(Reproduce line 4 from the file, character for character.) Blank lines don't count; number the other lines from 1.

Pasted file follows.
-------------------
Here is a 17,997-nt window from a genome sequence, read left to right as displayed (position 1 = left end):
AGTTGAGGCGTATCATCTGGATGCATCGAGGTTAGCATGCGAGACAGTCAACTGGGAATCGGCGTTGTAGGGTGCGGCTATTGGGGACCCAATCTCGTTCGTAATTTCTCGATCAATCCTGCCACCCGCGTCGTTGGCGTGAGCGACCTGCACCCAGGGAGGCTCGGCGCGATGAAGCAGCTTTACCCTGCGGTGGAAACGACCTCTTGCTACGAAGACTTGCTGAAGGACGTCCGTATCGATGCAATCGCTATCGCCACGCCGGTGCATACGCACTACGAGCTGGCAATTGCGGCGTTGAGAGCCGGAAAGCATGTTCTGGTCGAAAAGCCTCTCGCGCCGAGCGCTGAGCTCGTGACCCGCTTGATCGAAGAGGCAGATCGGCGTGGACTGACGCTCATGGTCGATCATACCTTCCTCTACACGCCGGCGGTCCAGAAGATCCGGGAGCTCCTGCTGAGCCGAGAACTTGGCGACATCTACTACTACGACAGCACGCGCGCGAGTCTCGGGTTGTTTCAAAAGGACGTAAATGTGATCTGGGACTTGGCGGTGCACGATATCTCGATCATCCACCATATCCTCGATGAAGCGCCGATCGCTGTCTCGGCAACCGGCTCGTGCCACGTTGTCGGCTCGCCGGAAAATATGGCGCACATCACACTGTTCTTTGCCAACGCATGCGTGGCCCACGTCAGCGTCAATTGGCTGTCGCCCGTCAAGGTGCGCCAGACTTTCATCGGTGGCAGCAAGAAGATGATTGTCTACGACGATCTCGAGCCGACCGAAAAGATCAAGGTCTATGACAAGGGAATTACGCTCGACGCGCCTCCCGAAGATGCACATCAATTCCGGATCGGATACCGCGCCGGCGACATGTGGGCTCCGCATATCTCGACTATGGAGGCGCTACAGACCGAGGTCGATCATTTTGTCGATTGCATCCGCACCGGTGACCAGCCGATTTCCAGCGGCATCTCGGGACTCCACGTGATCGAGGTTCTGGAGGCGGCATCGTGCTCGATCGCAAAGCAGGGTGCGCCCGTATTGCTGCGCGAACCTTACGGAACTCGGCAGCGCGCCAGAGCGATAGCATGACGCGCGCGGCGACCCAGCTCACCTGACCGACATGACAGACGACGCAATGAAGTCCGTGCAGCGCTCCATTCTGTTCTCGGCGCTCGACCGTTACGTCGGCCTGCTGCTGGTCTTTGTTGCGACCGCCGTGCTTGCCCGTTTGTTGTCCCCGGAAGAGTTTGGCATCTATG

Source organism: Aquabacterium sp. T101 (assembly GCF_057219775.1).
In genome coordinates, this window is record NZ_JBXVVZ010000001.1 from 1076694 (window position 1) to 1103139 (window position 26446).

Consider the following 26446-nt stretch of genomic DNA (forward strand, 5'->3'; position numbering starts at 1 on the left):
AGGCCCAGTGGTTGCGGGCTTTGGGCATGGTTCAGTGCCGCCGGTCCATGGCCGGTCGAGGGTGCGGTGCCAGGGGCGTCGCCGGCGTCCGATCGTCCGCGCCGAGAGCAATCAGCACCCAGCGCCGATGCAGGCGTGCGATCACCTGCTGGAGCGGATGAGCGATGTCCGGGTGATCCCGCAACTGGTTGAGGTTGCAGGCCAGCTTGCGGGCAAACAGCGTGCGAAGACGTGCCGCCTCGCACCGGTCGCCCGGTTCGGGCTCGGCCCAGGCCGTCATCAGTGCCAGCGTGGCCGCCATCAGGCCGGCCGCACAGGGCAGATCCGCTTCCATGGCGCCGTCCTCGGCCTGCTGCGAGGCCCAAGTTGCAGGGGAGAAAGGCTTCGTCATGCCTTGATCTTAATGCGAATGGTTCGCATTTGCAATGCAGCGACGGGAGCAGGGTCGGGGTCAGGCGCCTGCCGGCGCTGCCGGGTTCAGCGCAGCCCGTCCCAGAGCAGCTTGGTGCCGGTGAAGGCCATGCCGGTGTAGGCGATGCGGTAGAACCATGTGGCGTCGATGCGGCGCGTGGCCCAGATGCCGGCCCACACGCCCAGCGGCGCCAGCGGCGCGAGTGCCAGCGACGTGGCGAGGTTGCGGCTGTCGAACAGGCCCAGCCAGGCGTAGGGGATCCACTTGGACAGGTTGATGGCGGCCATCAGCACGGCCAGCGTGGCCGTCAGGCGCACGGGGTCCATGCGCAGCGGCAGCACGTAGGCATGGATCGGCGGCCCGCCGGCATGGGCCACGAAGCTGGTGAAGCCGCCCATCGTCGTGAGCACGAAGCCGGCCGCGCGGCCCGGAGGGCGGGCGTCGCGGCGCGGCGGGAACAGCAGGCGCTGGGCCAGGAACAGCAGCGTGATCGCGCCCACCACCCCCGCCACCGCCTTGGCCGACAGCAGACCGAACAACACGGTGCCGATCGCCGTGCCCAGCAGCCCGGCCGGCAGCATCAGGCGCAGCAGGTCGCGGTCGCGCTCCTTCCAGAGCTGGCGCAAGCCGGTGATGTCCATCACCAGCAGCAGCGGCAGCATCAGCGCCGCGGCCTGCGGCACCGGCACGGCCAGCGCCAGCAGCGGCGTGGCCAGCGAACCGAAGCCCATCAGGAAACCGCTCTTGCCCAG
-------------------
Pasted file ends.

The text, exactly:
In genome coordinates, this window is record NZ_JBXVVZ010000001.1 from 1076694 (window position 1) to 1103139 (window position 26446).